Autophagy plays pivotal role in different pathological condition such as cancer and cardiovascular diseases (CVD) ([73] {Guo, 2013 #137)}. In tumor cells, both autophagy and exosome secretion are accelerated. Nutrient deprivation and hypoxia (which are present in the tumor environment) induce autophagy flux, which defends against inflammation and necrosis [131, 132]. In the case of cancer, autophagy is a bilabial process and in normal cells it contributes to inhibiting tumorigenesis, but in transformed cells, it promotes tumorigenesis. In tumor cells, autophagy also plays a dual role by supporting tumor growth and promoting tumor resistance to therapy [133]. Exosomes may also accelerate tumorigenesis through inducing autophagy in recipient cells. For instance, a study by Dutta et al. presented the novel mechanisms by which breast cancer cell derived exosomes manipulate normal human primary mammary epithelial cells (HMECs) to generate a tumor lenient microenvironment. In this context, they showed that exosomes from human breast cancer cells induce ROS production, phosphorylation of ATM, H2AX and Chk1 as well as induction of DNA damage repair (DDR) responses in HMECs, which eventually contributes to the increasing of autophagy flux and tumorigenesis [97]. Ma et al. found that exosomes from cisplatin-resistant non-small cell lung cancer (NSCLC) contain miRNA-425-3p that facilitate autophagy flux and induce cisplatin resistance in sensitive cells by targeting the AKT1/mTOR signaling pathway [134]. Similarly, exosomal miRNA-425-3p derived from cisplatin-resistant NSCLC cells declined sensitivity to cisplatin via targeting the AKT1/mTOR signaling pathway, which resulted in up-regulation of autophagic activity [135]. However, more recently Kulkarni et al. reported that exosome-mediated delivery of miRNA-30a sensitize cisplatin-resistant variant of oral squamous cancer cells via modulating Beclin1 and Bcl2, suggesting exosomes potential therapeutic role [136]. Tumor microenvironment is composed of the complex communication between cells, therefore, paracrine-mediated communication (such as exosomes) plays pivotal roles in signal transduction between neighboring and distant cells [137, 138]. It seems that exosomes can induce tumorigenesis through activation of autophagy in recipient cells, thus, targeting exosome-mediated autophagy may open new avenue to reduce tumor growth and resistance. In addition, the key role of autophagy in CVD has been well-studied in literature [139, 140]. Preclinical evidence suggests that autophagy is a double-edged sword in CVD, acting in either advantageous or maladaptive ways, depending on the context. In this regard, the autophagic machinery in cardiomyocytes and other cardiovascular cells has been suggested as a potential therapeutic target [139, 140]. MSCs-derived exosomes have been shown to improve CVD through regulating autophagy. Liu et al. found that exosomes from MSCs increased autophagy in cardiomyocytes through AMPK/mTOR pathway and reduced adverse effects of myocardial I/R injury [109]. Besides, MSCs-derived exosomes transfer miR-30a and miR-125b-5p, which participate in improving I/R-induced injuries in cardiomyocytes by modulating autophagy via the Akt/mTOR signaling pathways both in vitro and in vivo studies [116,117,118]. Therefore, MSCs derived exosomes have potential to modulate autophagy in cells of cardiovascular system, proposing clinical application in CVD treatment. Determining the role of exosome-mediated autophagy manipulation in clinical therapy will need approaches of assessing changes in autophagy in patients and their tumors/afflicted organs. Careful and exact assessment of autophagy with a focus on how to translate laboratory findings into related clinical therapies remains a vital feature of improving clinical outcomes in patients with diseases.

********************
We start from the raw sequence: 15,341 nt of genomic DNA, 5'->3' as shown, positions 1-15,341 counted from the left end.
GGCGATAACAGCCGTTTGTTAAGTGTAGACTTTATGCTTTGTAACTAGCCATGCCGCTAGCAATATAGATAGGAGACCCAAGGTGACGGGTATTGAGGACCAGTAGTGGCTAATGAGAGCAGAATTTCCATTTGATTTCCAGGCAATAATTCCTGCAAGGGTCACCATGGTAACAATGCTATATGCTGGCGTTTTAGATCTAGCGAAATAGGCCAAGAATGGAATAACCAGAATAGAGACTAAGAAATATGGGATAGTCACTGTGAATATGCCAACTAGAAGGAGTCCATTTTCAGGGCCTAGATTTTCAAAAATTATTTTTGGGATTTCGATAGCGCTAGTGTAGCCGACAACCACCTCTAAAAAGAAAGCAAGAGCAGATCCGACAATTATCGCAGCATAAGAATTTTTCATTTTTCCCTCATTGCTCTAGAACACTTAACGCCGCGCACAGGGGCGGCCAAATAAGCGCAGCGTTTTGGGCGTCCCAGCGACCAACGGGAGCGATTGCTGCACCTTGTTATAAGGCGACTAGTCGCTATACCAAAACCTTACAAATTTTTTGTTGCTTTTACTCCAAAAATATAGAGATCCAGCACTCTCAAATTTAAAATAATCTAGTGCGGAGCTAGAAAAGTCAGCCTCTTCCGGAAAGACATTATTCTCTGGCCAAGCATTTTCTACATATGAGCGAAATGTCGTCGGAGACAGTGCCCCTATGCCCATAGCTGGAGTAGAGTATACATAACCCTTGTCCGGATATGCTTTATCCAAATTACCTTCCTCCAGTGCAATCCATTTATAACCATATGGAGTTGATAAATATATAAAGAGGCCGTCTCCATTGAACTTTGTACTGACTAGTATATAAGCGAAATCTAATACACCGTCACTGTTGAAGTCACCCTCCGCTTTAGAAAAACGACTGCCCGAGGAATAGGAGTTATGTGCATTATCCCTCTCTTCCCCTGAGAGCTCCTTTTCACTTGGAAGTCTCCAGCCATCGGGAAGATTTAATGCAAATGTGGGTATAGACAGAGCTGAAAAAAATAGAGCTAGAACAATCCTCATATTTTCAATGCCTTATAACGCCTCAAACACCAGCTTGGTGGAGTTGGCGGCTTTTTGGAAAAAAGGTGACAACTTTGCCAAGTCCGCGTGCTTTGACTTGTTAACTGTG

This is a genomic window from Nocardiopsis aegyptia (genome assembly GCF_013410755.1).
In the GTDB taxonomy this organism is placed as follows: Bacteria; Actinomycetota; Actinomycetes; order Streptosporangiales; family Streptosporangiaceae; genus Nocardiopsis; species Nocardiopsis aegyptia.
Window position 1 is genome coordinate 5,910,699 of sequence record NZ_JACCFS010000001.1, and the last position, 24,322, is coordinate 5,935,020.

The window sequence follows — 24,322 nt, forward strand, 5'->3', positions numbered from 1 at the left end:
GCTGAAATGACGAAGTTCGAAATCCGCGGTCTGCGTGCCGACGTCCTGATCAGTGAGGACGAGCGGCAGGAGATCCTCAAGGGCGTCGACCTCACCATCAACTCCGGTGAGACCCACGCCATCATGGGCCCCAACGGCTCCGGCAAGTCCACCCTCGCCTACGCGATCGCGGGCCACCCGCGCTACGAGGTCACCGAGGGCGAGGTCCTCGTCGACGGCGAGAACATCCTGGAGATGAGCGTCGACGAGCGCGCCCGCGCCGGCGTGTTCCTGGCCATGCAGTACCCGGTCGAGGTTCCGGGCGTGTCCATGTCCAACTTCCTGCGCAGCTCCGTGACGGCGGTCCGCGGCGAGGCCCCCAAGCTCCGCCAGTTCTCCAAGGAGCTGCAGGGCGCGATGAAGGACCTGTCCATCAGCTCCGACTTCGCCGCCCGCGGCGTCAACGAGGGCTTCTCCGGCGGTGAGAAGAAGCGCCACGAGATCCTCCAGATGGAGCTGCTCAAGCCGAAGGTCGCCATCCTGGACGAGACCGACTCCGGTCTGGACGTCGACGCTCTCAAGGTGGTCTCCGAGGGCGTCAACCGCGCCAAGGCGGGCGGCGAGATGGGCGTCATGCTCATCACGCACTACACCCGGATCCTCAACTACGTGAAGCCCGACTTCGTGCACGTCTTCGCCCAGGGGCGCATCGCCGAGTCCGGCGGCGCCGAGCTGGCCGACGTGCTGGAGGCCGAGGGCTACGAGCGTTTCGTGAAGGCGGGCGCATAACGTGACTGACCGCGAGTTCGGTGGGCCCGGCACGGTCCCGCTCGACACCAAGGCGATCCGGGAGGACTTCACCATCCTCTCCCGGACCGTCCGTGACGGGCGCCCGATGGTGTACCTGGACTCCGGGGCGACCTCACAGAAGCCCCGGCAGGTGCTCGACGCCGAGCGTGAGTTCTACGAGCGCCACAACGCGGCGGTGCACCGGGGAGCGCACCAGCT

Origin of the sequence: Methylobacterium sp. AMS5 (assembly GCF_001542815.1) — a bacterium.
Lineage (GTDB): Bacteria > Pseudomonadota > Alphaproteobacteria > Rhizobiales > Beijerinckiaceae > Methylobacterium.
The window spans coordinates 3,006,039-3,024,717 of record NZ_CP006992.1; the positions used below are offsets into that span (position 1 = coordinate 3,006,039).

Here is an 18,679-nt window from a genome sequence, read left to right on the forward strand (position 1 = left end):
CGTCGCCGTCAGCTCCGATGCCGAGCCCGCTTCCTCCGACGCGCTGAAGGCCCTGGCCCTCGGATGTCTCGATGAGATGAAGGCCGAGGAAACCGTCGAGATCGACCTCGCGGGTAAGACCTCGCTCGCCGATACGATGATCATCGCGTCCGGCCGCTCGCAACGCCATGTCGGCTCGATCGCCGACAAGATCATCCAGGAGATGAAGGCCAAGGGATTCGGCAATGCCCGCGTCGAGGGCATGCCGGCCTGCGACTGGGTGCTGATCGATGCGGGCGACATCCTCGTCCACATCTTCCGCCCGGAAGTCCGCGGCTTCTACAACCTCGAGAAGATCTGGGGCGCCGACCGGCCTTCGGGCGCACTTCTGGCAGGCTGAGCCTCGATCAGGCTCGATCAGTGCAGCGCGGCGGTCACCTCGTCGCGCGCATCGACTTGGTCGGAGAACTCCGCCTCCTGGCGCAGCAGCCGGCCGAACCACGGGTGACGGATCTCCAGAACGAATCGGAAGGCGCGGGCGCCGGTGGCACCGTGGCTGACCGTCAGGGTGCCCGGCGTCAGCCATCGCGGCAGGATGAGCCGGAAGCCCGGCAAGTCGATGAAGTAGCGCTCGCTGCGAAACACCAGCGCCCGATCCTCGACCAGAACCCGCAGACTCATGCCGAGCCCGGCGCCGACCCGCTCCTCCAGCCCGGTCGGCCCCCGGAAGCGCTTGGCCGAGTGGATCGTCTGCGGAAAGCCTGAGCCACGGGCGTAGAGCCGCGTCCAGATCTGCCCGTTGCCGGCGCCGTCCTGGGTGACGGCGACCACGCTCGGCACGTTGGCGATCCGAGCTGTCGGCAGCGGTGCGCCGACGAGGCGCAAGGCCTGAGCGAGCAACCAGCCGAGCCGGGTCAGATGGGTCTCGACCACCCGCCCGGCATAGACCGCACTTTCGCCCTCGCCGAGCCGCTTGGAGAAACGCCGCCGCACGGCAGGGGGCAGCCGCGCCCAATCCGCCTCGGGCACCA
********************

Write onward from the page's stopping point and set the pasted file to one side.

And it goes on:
Conclusions